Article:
WORLD TOUR

During a recent 20-hour flight to Africa, Tom Freston, Viacom's co-president and corporate boss of MTV Networks, had plenty of time for reflection. A screen in the cabin of his corporate jet was showing its flight path over major cities, evoking memories of past trips. In Marrakech, the city in Morocco Freston had visited 10 times, he found a thriving "Rai" music scene. In Dakar, he'd caught a concert featuring Orchestra Baobob, masters of the Afro-Cuban fusion that was the pop music rage of Senegal in the 1970s. And now it was on to Johannesburg, where Freston would help launch MTV Base, the 100th foreign outpost of the American-born family of cable channels, and something that he had dreamed of for a decade. MTV had arranged a concert for 10,000 at a defunct drive-in theater, mixing African talent such as Seun Anikulapo Kuti, son of Nigeria's late Afrobeat legend Fela Kuti, with U.S. exports Ludacris and Will Smith. Even Nelson Mandela, impressed with MTV's global HIV/AIDs campaign, offered his support via taped remarks. Freston beamed. "We were all over the world, except Africa," he said afterward. "It was the missing piece."

For all the fretting about outsourcing and trade deficits in the United States, MTV offers a high-end case study in how to export what seems, at first glance, to be a uniquely American brand. For 24 years, it's tapped into, and shaped, the genes of the irreverent, trendsetting, exuberant "MTV Generation." But it turns out to be an attitude without borders. MTV reaches more than 1 billion people worldwide, making it the most ubiquitous television network on the planet. Those aren't mere bragging rights--it's a big part of the business strategy for MTV's parent, Viacom. Sumner Redstone, its chairman, is now poised to split Viacom in two, a move likely this month, he told shareholders last week. One reason for the action: MTV Networks, with channels ranging from MTV and VH1 to BET and Nickelodeon, can show off its soaring growth once detached from CBS. "Now a large part of our future will be what happens outside the U.S., and that's exciting," says Freston, who'd run the stand-alone MTV company.

It's easy to understand the business case for MTV Networks' world tour. It reaches 87.6 million homes in America, but outside the United States, it's in more than 331 million homes, in 164 countries and territories, broadcast in 18 languages. Despite MTV Networks' huge global presence already, the U.S. arm accounts for fully 80 percent of overall revenue of $5.2 billion. So the real upside is clearly abroad. MTV Networks International is growing 20 percent a year, outpacing MTV's overall brisk pace. Freston would like to see it double to 40 percent.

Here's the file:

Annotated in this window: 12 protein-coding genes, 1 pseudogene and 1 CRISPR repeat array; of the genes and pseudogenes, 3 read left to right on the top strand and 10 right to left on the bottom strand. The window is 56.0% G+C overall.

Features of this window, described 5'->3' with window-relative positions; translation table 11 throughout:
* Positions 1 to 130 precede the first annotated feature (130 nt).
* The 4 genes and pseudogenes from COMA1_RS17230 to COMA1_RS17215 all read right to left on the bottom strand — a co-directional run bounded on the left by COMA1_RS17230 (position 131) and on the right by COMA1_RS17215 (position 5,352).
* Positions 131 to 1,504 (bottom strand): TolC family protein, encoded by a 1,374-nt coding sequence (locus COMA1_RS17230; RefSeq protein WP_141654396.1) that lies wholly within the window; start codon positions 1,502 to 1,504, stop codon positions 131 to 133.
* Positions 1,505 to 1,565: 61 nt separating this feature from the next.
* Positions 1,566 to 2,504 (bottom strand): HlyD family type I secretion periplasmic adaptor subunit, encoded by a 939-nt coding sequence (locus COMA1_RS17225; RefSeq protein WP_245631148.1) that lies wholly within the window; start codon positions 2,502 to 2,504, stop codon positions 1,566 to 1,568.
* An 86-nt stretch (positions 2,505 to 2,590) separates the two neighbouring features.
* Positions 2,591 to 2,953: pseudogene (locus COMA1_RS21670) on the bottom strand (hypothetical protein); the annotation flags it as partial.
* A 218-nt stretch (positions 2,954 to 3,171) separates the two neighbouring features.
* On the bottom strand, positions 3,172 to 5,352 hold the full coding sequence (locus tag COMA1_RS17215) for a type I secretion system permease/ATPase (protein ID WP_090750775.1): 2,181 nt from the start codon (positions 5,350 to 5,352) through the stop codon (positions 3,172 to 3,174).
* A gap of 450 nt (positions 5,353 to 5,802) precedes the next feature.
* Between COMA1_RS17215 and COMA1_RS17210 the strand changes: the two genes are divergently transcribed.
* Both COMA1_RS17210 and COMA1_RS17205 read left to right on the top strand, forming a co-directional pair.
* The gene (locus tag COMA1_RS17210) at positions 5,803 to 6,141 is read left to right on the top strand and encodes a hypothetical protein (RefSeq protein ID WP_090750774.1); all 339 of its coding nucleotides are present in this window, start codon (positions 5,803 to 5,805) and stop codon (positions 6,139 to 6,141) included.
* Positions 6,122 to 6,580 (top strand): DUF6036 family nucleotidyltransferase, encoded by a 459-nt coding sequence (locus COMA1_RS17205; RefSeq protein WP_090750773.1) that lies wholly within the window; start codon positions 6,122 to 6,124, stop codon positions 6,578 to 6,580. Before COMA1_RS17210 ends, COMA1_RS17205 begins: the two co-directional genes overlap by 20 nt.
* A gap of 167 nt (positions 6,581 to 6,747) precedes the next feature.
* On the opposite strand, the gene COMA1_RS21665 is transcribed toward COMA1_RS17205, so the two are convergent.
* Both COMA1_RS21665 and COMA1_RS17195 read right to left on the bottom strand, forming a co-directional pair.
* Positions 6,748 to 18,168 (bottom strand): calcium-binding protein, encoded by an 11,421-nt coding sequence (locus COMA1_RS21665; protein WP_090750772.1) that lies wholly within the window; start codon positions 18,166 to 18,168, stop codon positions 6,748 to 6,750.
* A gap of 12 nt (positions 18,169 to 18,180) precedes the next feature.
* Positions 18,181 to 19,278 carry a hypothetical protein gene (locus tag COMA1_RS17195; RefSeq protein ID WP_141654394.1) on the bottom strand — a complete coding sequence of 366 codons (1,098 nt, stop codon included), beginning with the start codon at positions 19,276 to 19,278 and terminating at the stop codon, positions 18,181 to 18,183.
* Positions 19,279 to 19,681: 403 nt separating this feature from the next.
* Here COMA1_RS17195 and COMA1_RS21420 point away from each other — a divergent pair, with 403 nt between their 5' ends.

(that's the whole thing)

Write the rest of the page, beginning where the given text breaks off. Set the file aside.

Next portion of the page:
Until recently, MTV International's formula has been to race into unchartered markets and be the first to plant a flag, through channels with broad regional appeal, like MTV Latin America and MTV Asia. Now it wants to turbocharge the strategy by expanding in a dozen key markets with more MTV Networks brands, like Nickelodeon, across a range of technologies, like cable, satellite, even over cell phones. "We just finished another plan... and international is in the DNA of every sentence," says MTV Networks CEO Judy McGrath, who runs the business day-to-day for Freston. The key to pulling off the strategy, though, is sticking with the winning approach of mixing universal youth sensibilities with local tastes. All that helps MTV avoid coming across as a cultural imperialist. One example is the hit U.S. show, "Pimp My Ride." In Germany, it's "Pimp My Bicycle." MTV Indonesia airs regular "calls to prayer" for its Muslim audience. Every outpost, which gets it own local stylized spin on the MTV logo, offers a window into that society. On MTV India, "you get a sense of the colorful street culture," says Bill Roedy, president of MTV International. "MTV Japan--a sense of technology edginess; MTV Italy--style and elegance."